Few Democrats participated in the majority party’s caucuses until 2008, when a record number turned out to support then-Sen. Barack Obama, swelling the party’s card-carrying ranks. Still, only about 37,000 voters attended the caucuses, a fraction of the more than 236,000, for example, who voted in the Democratic primary for governor last year.
Republicans also voted for resolutions to oppose a native Hawaiian federal recognition bill, to repeal the federal Jones Act that protects the domestic shipping industry from foreign competition, and to reject new taxes and fee increases.
Delegates heard yesterday that the party is more than $70,000 in debt and struggling with a $198,000 mortgage on its Honolulu headquarters. Miriam Hellreich, a veteran Republican fundraiser, said she would lead a capital campaign to raise money to pay off the mortgage. She announced that country singer Lee Greenwood would play a benefit concert for the party in August at the Koolau Ballrooms in Kaneohe.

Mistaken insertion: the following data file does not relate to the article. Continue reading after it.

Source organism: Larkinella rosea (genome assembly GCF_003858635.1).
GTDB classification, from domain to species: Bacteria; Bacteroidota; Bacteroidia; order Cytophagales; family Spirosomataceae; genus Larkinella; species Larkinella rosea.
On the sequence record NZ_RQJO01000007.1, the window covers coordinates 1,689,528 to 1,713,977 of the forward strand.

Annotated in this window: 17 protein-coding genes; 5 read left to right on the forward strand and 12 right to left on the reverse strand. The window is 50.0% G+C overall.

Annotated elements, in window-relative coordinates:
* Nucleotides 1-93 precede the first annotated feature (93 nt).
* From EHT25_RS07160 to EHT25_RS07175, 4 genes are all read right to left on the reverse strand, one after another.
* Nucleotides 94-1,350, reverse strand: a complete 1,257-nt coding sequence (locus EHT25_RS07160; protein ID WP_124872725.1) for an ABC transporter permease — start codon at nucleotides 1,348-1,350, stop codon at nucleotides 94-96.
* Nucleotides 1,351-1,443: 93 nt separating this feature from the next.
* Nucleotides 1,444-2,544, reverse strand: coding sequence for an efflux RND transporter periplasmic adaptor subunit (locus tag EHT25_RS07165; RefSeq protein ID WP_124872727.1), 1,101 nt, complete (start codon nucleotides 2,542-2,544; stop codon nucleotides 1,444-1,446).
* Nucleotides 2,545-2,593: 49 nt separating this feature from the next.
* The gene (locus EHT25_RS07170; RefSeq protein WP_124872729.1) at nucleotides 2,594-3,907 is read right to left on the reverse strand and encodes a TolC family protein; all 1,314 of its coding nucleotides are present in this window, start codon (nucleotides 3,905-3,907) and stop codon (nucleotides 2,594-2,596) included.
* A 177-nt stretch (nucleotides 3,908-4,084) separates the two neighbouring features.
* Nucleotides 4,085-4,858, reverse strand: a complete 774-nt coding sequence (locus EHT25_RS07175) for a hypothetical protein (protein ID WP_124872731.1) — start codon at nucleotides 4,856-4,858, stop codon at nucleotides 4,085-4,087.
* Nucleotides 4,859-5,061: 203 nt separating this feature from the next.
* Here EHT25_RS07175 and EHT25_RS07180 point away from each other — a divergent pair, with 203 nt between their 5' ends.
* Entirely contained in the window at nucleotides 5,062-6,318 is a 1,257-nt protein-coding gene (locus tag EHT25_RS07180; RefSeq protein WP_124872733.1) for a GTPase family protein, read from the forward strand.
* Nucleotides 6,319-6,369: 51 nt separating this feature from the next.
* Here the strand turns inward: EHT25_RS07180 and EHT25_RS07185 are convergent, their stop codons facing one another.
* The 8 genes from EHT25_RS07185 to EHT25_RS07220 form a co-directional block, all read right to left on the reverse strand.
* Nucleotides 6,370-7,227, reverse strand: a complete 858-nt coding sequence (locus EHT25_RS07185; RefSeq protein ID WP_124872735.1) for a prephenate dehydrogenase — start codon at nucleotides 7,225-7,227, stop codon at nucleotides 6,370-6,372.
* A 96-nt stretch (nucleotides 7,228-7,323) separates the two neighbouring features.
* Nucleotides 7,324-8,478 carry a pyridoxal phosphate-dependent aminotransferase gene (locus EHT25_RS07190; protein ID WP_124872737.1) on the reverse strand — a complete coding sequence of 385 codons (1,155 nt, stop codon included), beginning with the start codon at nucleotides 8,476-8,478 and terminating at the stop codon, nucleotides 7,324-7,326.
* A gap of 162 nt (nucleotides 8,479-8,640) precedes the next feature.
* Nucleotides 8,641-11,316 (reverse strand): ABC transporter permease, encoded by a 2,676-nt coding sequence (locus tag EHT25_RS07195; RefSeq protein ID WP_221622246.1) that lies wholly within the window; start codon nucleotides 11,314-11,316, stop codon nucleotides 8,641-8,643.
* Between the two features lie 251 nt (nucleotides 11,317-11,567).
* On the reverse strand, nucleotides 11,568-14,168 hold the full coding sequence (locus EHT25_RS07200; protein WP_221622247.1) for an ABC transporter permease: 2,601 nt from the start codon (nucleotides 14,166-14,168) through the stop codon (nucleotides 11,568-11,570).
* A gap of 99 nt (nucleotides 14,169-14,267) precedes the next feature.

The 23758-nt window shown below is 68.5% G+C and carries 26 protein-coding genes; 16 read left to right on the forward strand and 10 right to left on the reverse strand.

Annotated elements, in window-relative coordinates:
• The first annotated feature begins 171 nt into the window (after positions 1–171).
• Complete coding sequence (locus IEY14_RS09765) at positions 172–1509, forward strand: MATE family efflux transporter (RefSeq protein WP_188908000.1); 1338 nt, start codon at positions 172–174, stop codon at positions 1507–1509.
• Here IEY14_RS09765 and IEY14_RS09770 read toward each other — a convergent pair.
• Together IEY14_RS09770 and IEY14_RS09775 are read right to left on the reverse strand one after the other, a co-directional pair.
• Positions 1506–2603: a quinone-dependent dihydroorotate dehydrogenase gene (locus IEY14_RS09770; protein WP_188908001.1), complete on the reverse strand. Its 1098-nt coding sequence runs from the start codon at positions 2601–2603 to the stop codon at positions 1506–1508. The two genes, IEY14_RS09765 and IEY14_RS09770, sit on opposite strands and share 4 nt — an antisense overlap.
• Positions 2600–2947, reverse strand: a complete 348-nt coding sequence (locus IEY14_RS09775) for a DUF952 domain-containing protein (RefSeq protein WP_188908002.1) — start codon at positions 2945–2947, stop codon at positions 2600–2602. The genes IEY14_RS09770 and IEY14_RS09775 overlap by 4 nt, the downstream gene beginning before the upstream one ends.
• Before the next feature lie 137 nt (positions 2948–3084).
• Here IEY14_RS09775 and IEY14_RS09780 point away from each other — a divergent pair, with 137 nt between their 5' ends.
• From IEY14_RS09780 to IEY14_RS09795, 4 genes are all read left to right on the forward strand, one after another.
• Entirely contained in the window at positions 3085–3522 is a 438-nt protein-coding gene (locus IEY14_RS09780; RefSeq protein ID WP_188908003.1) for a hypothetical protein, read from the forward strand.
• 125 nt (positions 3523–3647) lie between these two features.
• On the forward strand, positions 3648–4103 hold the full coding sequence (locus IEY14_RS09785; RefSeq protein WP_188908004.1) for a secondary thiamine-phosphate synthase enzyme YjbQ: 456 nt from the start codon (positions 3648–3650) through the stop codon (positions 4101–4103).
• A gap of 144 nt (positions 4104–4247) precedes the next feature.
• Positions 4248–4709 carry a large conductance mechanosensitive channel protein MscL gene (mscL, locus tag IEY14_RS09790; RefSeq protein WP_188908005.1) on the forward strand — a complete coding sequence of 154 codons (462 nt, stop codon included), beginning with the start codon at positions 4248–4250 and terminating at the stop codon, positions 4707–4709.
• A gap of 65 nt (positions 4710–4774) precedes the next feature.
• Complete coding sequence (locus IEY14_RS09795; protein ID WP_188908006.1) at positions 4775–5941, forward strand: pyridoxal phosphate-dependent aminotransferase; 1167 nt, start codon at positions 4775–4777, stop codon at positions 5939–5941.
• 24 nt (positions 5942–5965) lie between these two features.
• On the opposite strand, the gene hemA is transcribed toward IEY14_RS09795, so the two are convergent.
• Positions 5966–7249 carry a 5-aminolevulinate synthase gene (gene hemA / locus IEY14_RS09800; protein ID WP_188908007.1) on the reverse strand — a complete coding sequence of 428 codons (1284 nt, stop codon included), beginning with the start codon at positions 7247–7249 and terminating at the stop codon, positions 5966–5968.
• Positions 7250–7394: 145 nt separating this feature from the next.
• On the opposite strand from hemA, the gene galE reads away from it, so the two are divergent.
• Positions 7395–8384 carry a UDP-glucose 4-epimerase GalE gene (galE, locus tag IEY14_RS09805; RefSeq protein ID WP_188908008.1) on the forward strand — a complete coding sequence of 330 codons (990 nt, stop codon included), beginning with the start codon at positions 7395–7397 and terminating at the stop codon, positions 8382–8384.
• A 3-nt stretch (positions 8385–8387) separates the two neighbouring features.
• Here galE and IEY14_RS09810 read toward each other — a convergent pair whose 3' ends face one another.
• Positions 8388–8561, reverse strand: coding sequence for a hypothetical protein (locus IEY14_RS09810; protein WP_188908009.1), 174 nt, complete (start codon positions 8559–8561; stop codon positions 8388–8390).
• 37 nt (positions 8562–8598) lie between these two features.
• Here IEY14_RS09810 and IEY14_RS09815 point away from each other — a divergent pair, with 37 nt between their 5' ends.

While Lingle and Djou would likely receive significant national fundraising help if they were to run for Senate and Congress, the party’s lack of financial resources would have the most negative impact on state House and Senate candidates.
The party’s real challenge is not financial, but rather the constant battle to stay viable in a state firmly controlled by Democrats.
Kaauwai, who was re-elected chairman yesterday, said he believes the party has built a grass-roots organization and has identified enough prospective candidates to make gains at the Legislature next year.
"Is it going to happen in this election cycle? We think we’ll gain," he said. "I think it’s been years of the Republican Party just not being based on principle. I continue to go back to that. When you ask people, they go, ‘I cannot tell the difference between a Democrat and a Republican.’
"And I think now we’re starting to draw the line on that."
Lingle, in her speech to the convention, honored the memory of late Kauai Mayor Bryan Baptiste.
She said it would have been much easier politically for Baptiste to be a Democrat. "He was a Republican through and through. He was a Republican, but he did it Kauai style."